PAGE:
[1] Roslyn Sulcas, The Choreography of Public Mourning, N.Y. Times (Sept. 19, 2022), https://www.nytimes.com/2022/09/19/arts/dance/choreography-queen-funeral.html [https://perma.cc/3UJR-UZ4E] [https://web.archive.org/web/20220923003514/https://www.nytimes.com/2022/09/19/arts/dance/choreography-queen-funeral.html].  

[2] Megan Specia, Planning for the End of Elizabeth’s Reign Began at the Beginning, N.Y. Times (Sept. 8, 2022), https://www.nytimes.com/2022/09/08/world/europe/london-bridge-what-happens-next-queen.html?searchResultPosition=6 [https://perma.cc/7UVA-FR7X] [https://web.archive.org/web/20220923003650/https://www.nytimes.com/2022/09/08/world/europe/london-bridge-what-happens-next-queen.html?searchResultPosition=6].

[3] Alan Cowell, Prince Philip’s Funeral Marks the End of an Era for U.K. Royal Family, N.Y. Times (Apr. 16, 2021), https://www.nytimes.com/2021/04/16/world/europe/philip-funeral-queen-elizabeth.html [https://perma.cc/RPU9-ZAKK] [https://web.archive.org/web/20220923003929/https://www.nytimes.com/2021/04/16/world/europe/philip-funeral-queen-elizabeth.htmlhttps://www.nytimes.com/2022/09/19/arts/dance/choreography-queen-funeral.html].

[4] Specia, supra note 2.

[5] Peter Suciu, Calls to #AbolishTheMonarchy Trending Loudly on Social Media, Forbes (Sept. 9, 2022), https://www.forbes.com/sites/petersuciu/2022/09/09/calls-to-abolishthemonarchy-trending-loudly-on-social-media/?sh=6d93af334a0c [https://perma.cc/BUM2-6K3T] [https://web.archive.org/web/20220926200646/https://www.forbes.com/sites/petersuciu/2022/09/09/calls-to-abolishthemonarchy-trending-loudly-on-social-media/?sh=22e8dfc24a0c].

[6] Damien Cave, With Queen Gone, Former Colonies Find a Moment to Rethink Lasting Ties, N.Y. Times (Sept. 11, 2022), https://www.nytimes.com/2022/09/11/world/queen-elizabeth-commonwealth.html?action=click&pgtype=Article&state=default&module=styln-queen-elizabeth&variant=show&region=BELOW_MAIN_CONTENT&block=storyline_flex_guide_recirc [https://perma.cc/D55T-NFMG] [https://web.archive.org/web/20220926172411/https://www.nytimes.com/2022/09/11/world/queen-elizabeth-commonwealth.html?action=click&pgtype=Article&state=default&module=styln-queen-elizabeth&variant=show&region=BELOW_MAIN_CONTENT&block=storyline_flex_guide_recirc].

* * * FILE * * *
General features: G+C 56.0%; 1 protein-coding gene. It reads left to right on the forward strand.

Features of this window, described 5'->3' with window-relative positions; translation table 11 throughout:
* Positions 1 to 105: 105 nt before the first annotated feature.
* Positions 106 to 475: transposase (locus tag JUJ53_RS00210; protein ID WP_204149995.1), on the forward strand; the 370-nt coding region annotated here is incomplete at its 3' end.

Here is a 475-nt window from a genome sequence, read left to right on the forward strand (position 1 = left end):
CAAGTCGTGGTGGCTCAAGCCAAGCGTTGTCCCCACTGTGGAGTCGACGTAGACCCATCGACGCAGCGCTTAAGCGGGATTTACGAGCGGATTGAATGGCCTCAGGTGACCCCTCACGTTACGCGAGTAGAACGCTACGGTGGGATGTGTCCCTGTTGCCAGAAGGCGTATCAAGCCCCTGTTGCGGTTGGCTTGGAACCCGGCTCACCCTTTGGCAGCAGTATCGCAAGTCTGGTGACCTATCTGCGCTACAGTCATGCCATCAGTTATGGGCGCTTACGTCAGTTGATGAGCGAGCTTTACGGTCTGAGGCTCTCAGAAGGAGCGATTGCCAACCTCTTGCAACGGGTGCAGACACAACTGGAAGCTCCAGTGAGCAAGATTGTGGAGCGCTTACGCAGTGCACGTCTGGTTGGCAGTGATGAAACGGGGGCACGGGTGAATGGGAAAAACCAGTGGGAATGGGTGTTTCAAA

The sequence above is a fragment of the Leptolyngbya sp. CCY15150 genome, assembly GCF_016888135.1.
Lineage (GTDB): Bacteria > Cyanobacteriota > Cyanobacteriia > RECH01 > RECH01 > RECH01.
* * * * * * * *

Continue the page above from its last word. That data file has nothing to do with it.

[7] Rael Ombuor et al., In Former British Colonies, Ghosts of Past Haunt Mourning for Queen, Wash. Post (Sept. 12, 2022), https://www.washingtonpost.com/world/2022/09/12/queen-elizabeth-death-africa-colonialism/ [https://perma.cc/RA3G-Q3UF] [https://web.archive.org/web/20220926172648/https://www.washingtonpost.com/world/2022/09/12/queen-elizabeth-death-africa-colonialism/].

[8] Sarah L. Kaufman, The Artful Messaging of the Queen’s Funeral:  The Monarchy Endures, Wash. Post (Sept. 19, 2022), https://www.msn.com/en-us/news/world/the-artful-messaging-of-the-queen-e2-80-99s-funeral-the-monarchy-endures/ar-AA120DMq [https://perma.cc/K4WN-9RSC] [https://web.archive.org/web/20220926172740/https://www.msn.com/en-us/news/world/the-artful-messaging-of-the-queen-e2-80-99s-funeral-the-monarchy-endures/ar-AA120DMq].

[9] IANS, Twitter Breaks All Records with over 30 mn Tweets on Passing of Queen Elizabeth II, IBT (Sept. 20, 2022), https://www.ibtimes.co.in/twitter-breaks-all-records-over-30-mn-tweets-passing-queen-elizabeth-ii-852449 [https://perma.cc/K44P-F73D] [https://web.archive.org/web/20220926172846/https://www.ibtimes.co.in/twitter-breaks-all-records-over-30-mn-tweets-passing-queen-elizabeth-ii-852449].

[10] Sulcas, supra note 1.

[11] Michael Di Iorio, Brits Are Sharing Bonkers Scenes from the UK Following the Announcement of the Queen’s Death, Pedestrian (Sept. 9, 2022), https://www.pedestrian.tv/news/queen-elizabeth-death-wild-scenes-uk/ [https://perma.cc/GJU3-ZGWZ] [https://web.archive.org/web/20220926173036/https://www.pedestrian.tv/news/queen-elizabeth-death-wild-scenes-uk/].

[12] Simon Perry, Former Lady-in-Waiting Recalls Queen Elizabeth's Ultimate Act of Kindness:  'Her Goodness Shines', People (Sept. 13, 2022), https://www.yahoo.com/entertainment/former-lady-waiting-recalls-queen-203504222.html [https://perma.cc/9KWJ-L72T] [https://web.archive.org/web/20220926174050/https://www.yahoo.com/entertainment/former-lady-waiting-recalls-queen-203504222.html].

[13] TN Viral Desk, Queen Elizabeth II:  The history of Royal Funerals and how This One Will Be Different, Times Now News (Sept. 17, 2022), https://www.timesnownews.com/viral/queen-elizabeth-ii-the-history-of-royal-funerals-and-how-this-one-will-be-different-article-94265469 [https://perma.cc/6SHK-6CF5] [https://web.archive.org/web/20220926174407/https://www.timesnownews.com/viral/queen-elizabeth-ii-the-history-of-royal-funerals-and-how-this-one-will-be-different-article-94265469].

[14] Id.

[15] Ian Burrell, Queen’s Funeral Set To Break All TV Records, With Broadcasters Gearing up After Decades of Rehearsing, i news (Sept. 18, 2022), https://inews.co.uk/news/media/queen-funeral-tv-records-broadcasters-rehearsing-decades-1863667 [https://web.archive.org/web/20220926174756/https://inews.co.uk/news/media/queen-funeral-tv-records-broadcasters-rehearsing-decades-1863667].